Opet Is Fiddly

(Yeah, I know, I’m still really falling down on the blogginess. Sorry about that. Hoping to have normal broadcast resuming soon; I’m getting my office put back together slowly….)

Opet is a major New Kingdom-era festival, the sort of thing that a reconstructionist-affiliated person can’t really ignore: it was one of the big deal things.

It was also a very state festival, and to those people whose Kemetic practice is not state-oriented or state-affiliated, this is complicated and maybe a little disconcerting. How can we celebrate the procession of Amun and Mut to recognise Their son the king, re-witness his crowning, and otherwise Yay Temporal Power in a time and place where, when there are displays of religiously-tinged temporal power, those displays are – to say the least – not Kemetic?

Well, first of all: I would call for people celebrating Opet to be aware of – and responsible for – their temporal power. In all its forms. Religiously speaking, we cannot claim that it’s legitimate to separate authority from religious obligation, when the entire theological structure of ancient Egypt is about the innate religious obligation structure bound up in having power.

This is not the festival season to tip badly, in other words.

The hidden, animating spiritual power of Amun comes to the temporal power of the king. This is a good time to renew: to reaffirm old vows, to dust off forgotten promises, to doublecheck the structure of commitments and do those necessary tuneups to keep everything running smoothly.

That animating spiritual power comes in the form of a parent visiting a child. (Thus do we return to my old favorite line from the Pyramid Texts about the ka of the Creator being placed within the first children.) Those of us who are parents are the first authorities, the ones who teach our children about power, who come to them with affirmation and understanding, who establish them in their places. This is not a small thing, and it is certainly worth a little thought.

In addition to the parent-child relationship, the relationship affirmed is between king and nation, and beyond that to all communities: the celebrations in ancient times included a vast state-sponsored feast. What can we do to feed our communities – both literally and metaphorically? (I know food banks around here get a lot of stuff in November and a lot less other parts of the year. Perhaps the Kemetics can do something for food banks in September.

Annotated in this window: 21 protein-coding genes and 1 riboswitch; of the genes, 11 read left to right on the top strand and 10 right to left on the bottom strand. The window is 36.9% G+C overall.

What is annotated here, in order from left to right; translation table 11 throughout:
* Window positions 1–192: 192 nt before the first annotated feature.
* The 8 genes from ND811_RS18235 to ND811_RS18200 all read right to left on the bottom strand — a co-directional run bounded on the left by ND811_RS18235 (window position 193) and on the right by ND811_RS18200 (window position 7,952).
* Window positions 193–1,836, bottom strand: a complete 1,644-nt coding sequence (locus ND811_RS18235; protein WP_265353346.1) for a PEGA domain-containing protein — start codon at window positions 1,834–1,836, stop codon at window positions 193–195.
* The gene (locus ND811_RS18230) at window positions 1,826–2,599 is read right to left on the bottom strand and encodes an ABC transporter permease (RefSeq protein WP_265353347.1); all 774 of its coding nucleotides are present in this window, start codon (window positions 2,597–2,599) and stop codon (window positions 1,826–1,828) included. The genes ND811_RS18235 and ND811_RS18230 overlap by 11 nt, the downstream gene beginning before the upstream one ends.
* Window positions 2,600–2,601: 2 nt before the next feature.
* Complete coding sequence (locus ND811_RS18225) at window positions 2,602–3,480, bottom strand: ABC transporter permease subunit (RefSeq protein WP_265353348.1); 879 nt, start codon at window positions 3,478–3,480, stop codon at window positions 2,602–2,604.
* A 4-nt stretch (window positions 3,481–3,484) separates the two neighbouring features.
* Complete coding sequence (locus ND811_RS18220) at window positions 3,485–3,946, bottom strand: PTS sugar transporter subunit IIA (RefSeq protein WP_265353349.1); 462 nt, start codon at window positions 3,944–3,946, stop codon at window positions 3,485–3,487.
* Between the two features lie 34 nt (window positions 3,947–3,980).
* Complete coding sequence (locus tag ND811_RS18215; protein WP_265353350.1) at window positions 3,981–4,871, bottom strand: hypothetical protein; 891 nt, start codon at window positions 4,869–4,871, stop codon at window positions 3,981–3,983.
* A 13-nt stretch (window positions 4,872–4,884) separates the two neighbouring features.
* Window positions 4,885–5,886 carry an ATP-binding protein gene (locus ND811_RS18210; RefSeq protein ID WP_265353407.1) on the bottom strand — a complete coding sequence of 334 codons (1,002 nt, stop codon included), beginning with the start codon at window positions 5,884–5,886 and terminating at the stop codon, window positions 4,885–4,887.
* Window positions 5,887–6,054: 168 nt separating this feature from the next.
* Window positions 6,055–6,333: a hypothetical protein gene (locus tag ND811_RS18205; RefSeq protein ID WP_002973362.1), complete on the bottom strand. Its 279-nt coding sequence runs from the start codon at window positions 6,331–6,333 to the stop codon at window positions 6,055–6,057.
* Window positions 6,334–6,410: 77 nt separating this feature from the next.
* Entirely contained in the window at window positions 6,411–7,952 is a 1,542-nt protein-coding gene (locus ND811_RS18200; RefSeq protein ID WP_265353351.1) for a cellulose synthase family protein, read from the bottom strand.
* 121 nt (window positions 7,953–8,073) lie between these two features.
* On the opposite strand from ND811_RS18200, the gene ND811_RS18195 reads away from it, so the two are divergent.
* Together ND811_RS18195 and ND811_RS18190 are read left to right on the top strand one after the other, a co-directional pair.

(Meanwhile, of course, I’m writing this during the local election season, which also is ramping up into high gear during Opet, and contemplating community and connection and authority and how that all goes together. I am not interested in talking politics here, specifically, but for Kemetics in the United States I think it’s worth taking Opet to think about spiritual and temporal authority as reflected in the election processes. And actually read the texts of ballot initiatives, because those suckers are tricky bastards.)

When we look at what ancient authorities said in their propaganda pieces (as recorded on their tombs) we find a lot of useful things: about the protection of the populace from bandits, about the sponsoring of public improvements and public works projects, about the feeding the hungry, clothing the naked, sheltering the homeless, and emboatening the boatless. I consider Opet a good time to think about charitable giving (I’m a big fan of Heifer International), about seeking out people to do microloans to (last year I used Kiva to make a loan to someone who needed house repairs), and other such things.

The Theban triad – the particular Powers of this holiday – are Powers of Creation, and also of continuance. On a mystical level, to welcome them is to welcome holiness and life, to allow ourselves to be filled with the secret breath of the living air.

As we live, so shall you live. Kheperu. Nekhtet!

My previous writing about Opet can be found on my Het Seshen site here: Conceptualising Opet and Opet: Deity Contemplations.

Advertisements

Leave a Reply

Fill in your details below or click an icon to log in:

WordPress.com Logo

You are commenting using your WordPress.com account. Log Out / Change )

Twitter picture

You are commenting using your Twitter account. Log Out / Change )

Facebook photo

You are commenting using your Facebook account. Log Out / Change )

Google+ photo

You are commenting using your Google+ account. Log Out / Change )

Connecting to %s